CLEVELAND, OH (October 20, 2010)—Consumers searching for the latest hybrid can soon look beyond their local car dealership. Starting in 2011, GE Lighting brings hybrid technology to the lighting aisle in the form of a unique, new incandescent-shaped light bulb that combines the instant brightness of halogen technology with the energy efficiency and longer rated life of compact fluorescent (CFL) technology.

The initial product launch will bring U.S. and Canadian consumers GE Reveal® and GE Energy Smart® Soft White varieties that offer significantly greater instant brightness than current covered CFLs, while preserving the energy efficiency and long life attributes that have elevated CFLs as a lighting staple in many households.

“When you look at our prototype incandescent-shaped bulb with that little halogen capsule nestled inside our smallest compact fluorescent tube, you’re seeing a byproduct of our intense customer focus and our innovation mindset,” says Kristin Gibbs, general manager of North American consumer marketing, GE Lighting. “We’ve constantly improved the initial brightness of our CFLs but customers haven’t been wholly satisfied. This is a giant leap forward.”

The halogen capsule inside GE’s new hybrid halogen-CFL bulb comes on instantly, allowing the bulb to operate noticeably brighter in less than a half a second. The capsule shuts off once the CFL comes to full brightness.

GE scientists engineered the bulb to operate with an exceptionally low level of mercury: 1 mg. Currently available CFLs range from 1.5 mg to 3.5 mg. The hybrid halogen-CFL bulbs will be RoHS compliant and offer eight times the life of incandescent bulbs (8,000 hours vs. 1,000 hours). Less frequent replacement due to longer light bulb life can reduce landfill waste.

First to launch will be 15-watt and 20-watt hybrid halogen-CFL bulbs that are considered viable replacements for 60-watt and 75-watt incandescent bulbs, respectively. Retail pricing and specific retail store availability will be announced in the coming months.

Old Halogen Torchiere Conversion to Compact Fluorescents

It’s not like these things have disappeared, but do you have any of those halogen torchieres hanging out in your house?  For some reason when I was single, I always had three or four of these things hanging out.  The light is indirect, it creates a soft glow in your house, and they’re usually fairly bright – the halogen lamp inside is typically a couple hundred watts, maybe three hundred.  The bummer of these fixtures – besides the power consumption of the halogen, is that if you knock one over, you might catch something on fire as it shatters, even with the guard in place atop the lamp.

Instructables user “bben46″ has posted an Instructable about converting one of these fixtures from halogen to two compact fluorescent lamps, for under ten bucks’ worth of parts, and with an energy cost savings of $260 using both lamps.

Check it out – Bben46’s Halogen Torchiere Retrofit to CFL on Instructables.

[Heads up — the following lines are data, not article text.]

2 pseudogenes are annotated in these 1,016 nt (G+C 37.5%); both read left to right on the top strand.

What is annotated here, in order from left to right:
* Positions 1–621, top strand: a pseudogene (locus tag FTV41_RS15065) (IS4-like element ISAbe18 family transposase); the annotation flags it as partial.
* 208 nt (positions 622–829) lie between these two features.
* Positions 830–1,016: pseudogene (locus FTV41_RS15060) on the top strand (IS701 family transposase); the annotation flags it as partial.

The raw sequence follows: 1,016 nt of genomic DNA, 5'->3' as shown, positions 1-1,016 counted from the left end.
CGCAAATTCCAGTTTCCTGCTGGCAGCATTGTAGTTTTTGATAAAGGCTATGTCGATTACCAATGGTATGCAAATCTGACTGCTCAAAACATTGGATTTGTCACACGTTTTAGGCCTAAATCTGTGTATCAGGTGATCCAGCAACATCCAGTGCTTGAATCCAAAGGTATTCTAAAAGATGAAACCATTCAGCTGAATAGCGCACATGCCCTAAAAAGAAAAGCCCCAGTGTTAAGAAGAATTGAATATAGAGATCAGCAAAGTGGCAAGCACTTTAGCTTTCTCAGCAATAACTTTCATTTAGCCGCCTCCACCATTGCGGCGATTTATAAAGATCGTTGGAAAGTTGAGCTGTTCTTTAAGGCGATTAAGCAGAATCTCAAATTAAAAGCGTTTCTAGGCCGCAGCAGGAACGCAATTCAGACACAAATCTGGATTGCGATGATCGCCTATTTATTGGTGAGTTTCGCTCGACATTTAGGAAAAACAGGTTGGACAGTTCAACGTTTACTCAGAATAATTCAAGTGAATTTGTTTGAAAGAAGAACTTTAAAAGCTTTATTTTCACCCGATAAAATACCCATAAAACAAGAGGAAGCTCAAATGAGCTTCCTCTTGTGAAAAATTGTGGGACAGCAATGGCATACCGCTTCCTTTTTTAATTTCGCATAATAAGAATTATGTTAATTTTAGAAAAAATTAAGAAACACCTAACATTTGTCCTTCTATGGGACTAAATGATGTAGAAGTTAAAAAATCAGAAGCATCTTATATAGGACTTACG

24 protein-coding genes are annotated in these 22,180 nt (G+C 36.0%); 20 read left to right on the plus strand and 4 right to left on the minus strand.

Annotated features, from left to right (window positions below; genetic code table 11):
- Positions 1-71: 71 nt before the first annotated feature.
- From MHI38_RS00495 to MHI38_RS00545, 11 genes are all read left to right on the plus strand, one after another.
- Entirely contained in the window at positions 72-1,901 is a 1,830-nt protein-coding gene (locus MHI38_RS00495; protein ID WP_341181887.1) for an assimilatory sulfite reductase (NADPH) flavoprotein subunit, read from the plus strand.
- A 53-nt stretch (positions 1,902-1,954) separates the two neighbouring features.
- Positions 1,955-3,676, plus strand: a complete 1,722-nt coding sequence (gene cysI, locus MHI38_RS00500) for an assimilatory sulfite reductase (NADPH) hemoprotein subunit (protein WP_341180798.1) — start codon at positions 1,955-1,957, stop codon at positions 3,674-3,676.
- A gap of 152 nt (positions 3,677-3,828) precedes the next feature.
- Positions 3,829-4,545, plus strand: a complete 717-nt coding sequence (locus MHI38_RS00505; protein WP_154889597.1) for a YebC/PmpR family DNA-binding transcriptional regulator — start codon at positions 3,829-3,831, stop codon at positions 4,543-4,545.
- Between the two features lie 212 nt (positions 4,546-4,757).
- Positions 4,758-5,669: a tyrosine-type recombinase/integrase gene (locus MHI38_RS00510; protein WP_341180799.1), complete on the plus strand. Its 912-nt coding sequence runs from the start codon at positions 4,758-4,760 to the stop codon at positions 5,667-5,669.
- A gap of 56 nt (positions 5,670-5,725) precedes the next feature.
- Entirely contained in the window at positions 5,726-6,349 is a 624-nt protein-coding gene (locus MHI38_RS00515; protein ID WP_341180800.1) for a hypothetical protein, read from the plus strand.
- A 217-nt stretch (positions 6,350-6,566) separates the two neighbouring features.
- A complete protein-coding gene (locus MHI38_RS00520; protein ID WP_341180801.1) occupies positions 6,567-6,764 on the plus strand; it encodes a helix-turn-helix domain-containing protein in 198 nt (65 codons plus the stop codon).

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Thanks, Make and Instructables!

The Frankie: Table Lamp or Wife Scaring Device

Brazilian designer Fernando Akasaka has released “Frankie,” a big heavy table light that is in the shape of a skull that was apparently subject to some kind of superhuman mouth surgery.  The thing is freaky:

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It’s eleven pounds, it comes in several metal finishes, and it’s also so pricey that you can only get a quote by emailing the designer.  Hmm.  Oh – and the eye socket light can either be a halogen or an LED.  That’s exactly what I need – a big hot skull with a messed up mouth sitting on the living room table to freak out my Beagle in the middle of the night.

Someone likes this, right?

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Thanks, Cool Hunter and Gizmodo!

ET2 at CSN Lighting – The Starburst Collection

A few nights ago in my insomniac-writing-posts-late-into-the-night frame of mind, I discovered a collection by a company called ET2 on CSN Lighting‘s site – the collection is called “The Starburst Collection,” and is a collection of pendant fixtures.  The sources are small frame halogens, and the pendant configuration can be acquired in groups of 1, 6, 7, 9, 19, and 37.  I wonder if these random groups of numbers will bring some kind of luck to the end user.  I would also like to see these in an LED source configuration too.

What just floored me about these simple pendant fixtures is the configuration of the actual source within the pendant element of the design – the halogen source is covered with a sculpted glass “star,” if you will, that is surrounded by a glass diffuser.  It is truly a pendant style lamp, and the glass star that envelops the glass envelope of the source adds another element of visual interest to the piece.

My wife and I are constantly on the lookout for new fixtures to add into our home or replace an existing fixture with which we’re not quite pleased.  Our last home was filled with cheap Ikea fixtures that either had terrible distribution, tried to perform a function that it failed to perform, or was just very large and clunky.  As you know, I’m a lighting designer – and perhaps it’s post-event justification on my part, but I am a huge proponent of luminaire design that serves not only an illumination function, but that also has an attractive form.  You know, crazy lighting designers and their wanting to make their world as “illuminated” as possible.  Yuk, yuk.

I’ll be adding a review of ET2’s “Solara Collection” soon.  It’s another fixture that accomplishes its function by having a visually appealing form.

Check out a few more images from the Starburst Collection below.  I love that 37-piece pendant grouping!